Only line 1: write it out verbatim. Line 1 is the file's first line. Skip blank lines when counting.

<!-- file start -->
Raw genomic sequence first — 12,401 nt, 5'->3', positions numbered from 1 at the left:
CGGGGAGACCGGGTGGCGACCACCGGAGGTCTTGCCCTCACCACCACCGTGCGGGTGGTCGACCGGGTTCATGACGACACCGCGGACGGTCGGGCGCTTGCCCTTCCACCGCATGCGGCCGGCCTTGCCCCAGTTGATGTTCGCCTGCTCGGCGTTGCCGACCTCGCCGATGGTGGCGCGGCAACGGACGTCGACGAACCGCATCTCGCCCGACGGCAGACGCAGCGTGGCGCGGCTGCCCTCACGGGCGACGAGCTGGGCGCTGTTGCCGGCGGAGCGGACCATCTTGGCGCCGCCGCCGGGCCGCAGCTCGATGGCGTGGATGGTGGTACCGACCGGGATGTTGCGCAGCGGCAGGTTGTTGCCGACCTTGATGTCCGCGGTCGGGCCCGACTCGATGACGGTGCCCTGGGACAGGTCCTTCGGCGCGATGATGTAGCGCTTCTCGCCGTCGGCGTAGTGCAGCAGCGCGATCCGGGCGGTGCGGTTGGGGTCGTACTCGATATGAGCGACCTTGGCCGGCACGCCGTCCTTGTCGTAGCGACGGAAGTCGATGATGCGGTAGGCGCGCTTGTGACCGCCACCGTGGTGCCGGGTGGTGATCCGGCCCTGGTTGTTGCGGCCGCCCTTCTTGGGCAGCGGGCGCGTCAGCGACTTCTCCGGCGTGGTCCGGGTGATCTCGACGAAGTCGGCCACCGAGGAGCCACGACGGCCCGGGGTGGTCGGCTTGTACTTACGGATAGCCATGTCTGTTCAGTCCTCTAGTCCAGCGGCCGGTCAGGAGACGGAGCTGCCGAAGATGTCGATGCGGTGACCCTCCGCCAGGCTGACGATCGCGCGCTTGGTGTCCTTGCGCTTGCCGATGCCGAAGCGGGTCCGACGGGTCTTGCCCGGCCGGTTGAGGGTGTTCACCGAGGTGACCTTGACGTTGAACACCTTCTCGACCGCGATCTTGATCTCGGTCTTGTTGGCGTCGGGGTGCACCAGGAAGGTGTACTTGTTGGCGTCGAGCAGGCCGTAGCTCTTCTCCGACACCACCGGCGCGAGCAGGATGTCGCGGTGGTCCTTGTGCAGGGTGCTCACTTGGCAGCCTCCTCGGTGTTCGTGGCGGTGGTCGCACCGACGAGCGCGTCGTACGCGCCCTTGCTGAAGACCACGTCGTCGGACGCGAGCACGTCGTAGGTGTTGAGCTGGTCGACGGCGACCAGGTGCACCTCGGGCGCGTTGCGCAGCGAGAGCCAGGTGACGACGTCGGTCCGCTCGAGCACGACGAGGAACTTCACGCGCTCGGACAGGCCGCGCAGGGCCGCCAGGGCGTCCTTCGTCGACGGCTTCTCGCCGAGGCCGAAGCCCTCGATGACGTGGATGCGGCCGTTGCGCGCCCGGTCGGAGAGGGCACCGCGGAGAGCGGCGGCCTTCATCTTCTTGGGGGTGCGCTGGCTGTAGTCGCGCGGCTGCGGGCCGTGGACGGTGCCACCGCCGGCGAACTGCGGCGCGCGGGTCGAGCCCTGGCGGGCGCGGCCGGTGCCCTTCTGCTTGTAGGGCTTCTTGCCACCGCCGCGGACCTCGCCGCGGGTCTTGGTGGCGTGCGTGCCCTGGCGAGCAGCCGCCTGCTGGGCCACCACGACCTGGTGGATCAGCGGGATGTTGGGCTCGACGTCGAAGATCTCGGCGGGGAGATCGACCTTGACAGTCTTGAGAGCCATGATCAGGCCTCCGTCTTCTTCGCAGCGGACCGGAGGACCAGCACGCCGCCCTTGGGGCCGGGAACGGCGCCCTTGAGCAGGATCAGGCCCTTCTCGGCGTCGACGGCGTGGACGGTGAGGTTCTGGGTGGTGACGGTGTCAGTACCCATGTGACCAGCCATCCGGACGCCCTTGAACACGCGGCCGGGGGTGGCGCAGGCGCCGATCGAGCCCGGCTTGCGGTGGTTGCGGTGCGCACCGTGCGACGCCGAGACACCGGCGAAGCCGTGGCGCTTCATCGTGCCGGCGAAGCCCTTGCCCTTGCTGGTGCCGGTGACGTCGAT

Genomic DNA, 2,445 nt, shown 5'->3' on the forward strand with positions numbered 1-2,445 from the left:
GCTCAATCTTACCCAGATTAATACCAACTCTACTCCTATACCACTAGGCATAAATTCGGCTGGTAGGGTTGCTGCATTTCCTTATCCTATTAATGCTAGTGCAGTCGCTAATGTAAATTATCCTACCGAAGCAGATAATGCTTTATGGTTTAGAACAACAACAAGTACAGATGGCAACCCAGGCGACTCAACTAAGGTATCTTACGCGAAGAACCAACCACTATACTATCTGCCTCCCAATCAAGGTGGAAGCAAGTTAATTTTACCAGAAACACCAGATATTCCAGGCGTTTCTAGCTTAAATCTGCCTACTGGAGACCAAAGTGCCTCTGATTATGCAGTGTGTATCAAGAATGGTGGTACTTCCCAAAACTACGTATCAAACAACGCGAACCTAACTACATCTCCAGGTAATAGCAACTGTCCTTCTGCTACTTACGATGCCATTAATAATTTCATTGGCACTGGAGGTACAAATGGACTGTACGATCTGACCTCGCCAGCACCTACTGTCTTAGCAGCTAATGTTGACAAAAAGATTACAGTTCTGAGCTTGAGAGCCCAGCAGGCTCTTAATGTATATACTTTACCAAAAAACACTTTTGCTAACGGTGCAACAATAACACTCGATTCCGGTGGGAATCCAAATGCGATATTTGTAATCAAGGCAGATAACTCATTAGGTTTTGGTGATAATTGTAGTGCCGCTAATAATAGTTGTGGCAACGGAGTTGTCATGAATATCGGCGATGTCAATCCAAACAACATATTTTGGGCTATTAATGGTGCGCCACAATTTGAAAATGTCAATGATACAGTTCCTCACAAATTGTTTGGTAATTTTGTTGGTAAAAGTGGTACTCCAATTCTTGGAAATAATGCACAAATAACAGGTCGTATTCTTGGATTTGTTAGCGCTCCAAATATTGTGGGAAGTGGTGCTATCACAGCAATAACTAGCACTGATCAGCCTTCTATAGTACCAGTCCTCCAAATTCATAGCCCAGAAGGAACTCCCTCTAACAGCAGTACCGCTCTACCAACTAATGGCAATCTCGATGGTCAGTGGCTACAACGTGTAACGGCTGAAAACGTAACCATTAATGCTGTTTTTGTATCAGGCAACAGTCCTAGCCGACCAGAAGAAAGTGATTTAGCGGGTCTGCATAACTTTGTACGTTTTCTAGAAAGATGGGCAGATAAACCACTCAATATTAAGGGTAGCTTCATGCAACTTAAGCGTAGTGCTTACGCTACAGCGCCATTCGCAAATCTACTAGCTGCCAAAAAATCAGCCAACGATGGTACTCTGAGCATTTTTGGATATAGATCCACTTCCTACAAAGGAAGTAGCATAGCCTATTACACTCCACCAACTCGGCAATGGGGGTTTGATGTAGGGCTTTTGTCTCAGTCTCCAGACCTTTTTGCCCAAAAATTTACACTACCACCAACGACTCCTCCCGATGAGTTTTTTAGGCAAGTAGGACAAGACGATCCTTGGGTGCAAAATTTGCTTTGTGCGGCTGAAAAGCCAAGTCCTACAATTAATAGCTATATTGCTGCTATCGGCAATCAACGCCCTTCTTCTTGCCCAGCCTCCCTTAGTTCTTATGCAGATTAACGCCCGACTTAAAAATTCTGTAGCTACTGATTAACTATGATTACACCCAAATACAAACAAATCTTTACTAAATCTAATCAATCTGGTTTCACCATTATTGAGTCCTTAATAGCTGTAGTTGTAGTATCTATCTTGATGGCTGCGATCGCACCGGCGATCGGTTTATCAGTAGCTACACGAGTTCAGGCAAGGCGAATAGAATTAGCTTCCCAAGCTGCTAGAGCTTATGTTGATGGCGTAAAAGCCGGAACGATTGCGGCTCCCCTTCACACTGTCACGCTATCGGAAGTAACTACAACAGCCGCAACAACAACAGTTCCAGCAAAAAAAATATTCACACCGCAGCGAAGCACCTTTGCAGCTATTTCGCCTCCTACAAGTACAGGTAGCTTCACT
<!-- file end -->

Raw genomic sequence first — 12,401 nt, 5'->3', positions numbered from 1 at the left: